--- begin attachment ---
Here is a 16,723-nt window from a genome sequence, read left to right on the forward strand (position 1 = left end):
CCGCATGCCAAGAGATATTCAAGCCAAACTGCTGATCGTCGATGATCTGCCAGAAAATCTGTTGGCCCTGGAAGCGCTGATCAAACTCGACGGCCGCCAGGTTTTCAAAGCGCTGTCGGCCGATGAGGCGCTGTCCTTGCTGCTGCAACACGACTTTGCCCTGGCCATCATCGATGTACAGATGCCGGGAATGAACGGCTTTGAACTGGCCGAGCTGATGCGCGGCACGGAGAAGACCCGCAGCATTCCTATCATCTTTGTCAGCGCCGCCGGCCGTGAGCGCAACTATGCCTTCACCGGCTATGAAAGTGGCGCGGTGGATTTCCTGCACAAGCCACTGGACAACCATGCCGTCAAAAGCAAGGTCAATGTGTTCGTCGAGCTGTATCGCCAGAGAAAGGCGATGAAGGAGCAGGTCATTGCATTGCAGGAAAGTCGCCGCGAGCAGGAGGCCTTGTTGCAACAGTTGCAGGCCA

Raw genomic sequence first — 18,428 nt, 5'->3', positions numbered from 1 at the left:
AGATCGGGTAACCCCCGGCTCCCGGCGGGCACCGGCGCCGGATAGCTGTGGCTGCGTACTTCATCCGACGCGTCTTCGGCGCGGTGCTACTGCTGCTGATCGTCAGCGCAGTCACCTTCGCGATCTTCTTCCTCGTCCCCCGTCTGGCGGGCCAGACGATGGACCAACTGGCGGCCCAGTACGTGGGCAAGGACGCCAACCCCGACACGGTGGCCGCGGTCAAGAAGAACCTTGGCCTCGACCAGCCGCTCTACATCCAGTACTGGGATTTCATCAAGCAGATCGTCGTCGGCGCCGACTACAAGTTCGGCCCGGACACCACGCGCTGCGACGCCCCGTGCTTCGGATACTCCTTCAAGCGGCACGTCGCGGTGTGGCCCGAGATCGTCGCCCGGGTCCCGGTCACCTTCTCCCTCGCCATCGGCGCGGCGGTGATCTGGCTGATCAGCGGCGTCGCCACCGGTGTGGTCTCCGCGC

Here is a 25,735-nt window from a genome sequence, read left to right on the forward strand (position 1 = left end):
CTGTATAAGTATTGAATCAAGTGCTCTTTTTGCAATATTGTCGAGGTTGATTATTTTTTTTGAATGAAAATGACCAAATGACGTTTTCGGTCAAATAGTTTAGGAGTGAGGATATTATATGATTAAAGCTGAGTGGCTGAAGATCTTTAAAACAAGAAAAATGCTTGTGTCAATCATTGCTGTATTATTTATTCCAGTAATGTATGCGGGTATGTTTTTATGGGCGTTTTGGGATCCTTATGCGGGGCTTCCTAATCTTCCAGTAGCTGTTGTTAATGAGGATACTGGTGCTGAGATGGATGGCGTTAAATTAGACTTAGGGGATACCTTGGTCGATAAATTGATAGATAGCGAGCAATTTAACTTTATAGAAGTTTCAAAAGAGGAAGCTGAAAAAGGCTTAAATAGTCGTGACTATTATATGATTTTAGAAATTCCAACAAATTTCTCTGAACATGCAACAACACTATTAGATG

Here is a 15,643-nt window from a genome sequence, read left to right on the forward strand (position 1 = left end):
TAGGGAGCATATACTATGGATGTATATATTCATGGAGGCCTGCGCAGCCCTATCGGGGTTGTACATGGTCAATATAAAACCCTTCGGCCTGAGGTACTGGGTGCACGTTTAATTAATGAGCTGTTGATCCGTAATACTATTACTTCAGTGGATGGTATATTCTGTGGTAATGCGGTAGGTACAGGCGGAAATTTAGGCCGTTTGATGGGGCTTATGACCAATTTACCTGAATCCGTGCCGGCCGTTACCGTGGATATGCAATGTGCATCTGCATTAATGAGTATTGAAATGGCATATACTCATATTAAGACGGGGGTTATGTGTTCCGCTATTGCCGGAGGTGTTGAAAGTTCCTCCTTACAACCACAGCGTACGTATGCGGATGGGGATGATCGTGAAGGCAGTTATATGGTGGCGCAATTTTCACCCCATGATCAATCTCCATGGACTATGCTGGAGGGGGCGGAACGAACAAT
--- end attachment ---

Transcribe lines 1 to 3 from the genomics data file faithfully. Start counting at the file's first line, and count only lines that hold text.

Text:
Here is a 16,723-nt window from a genome sequence, read left to right on the forward strand (position 1 = left end):
CCGCATGCCAAGAGATATTCAAGCCAAACTGCTGATCGTCGATGATCTGCCAGAAAATCTGTTGGCCCTGGAAGCGCTGATCAAACTCGACGGCCGCCAGGTTTTCAAAGCGCTGTCGGCCGATGAGGCGCTGTCCTTGCTGCTGCAACACGACTTTGCCCTGGCCATCATCGATGTACAGATGCCGGGAATGAACGGCTTTGAACTGGCCGAGCTGATGCGCGGCACGGAGAAGACCCGCAGCATTCCTATCATCTTTGTCAGCGCCGCCGGCCGTGAGCGCAACTATGCCTTCACCGGCTATGAAAGTGGCGCGGTGGATTTCCTGCACAAGCCACTGGACAACCATGCCGTCAAAAGCAAGGTCAATGTGTTCGTCGAGCTGTATCGCCAGAGAAAGGCGATGAAGGAGCAGGTCATTGCATTGCAGGAAAGTCGCCGCGAGCAGGAGGCCTTGTTGCAACAGTTGCAGGCCA

Raw genomic sequence first — 18,428 nt, 5'->3', positions numbered from 1 at the left: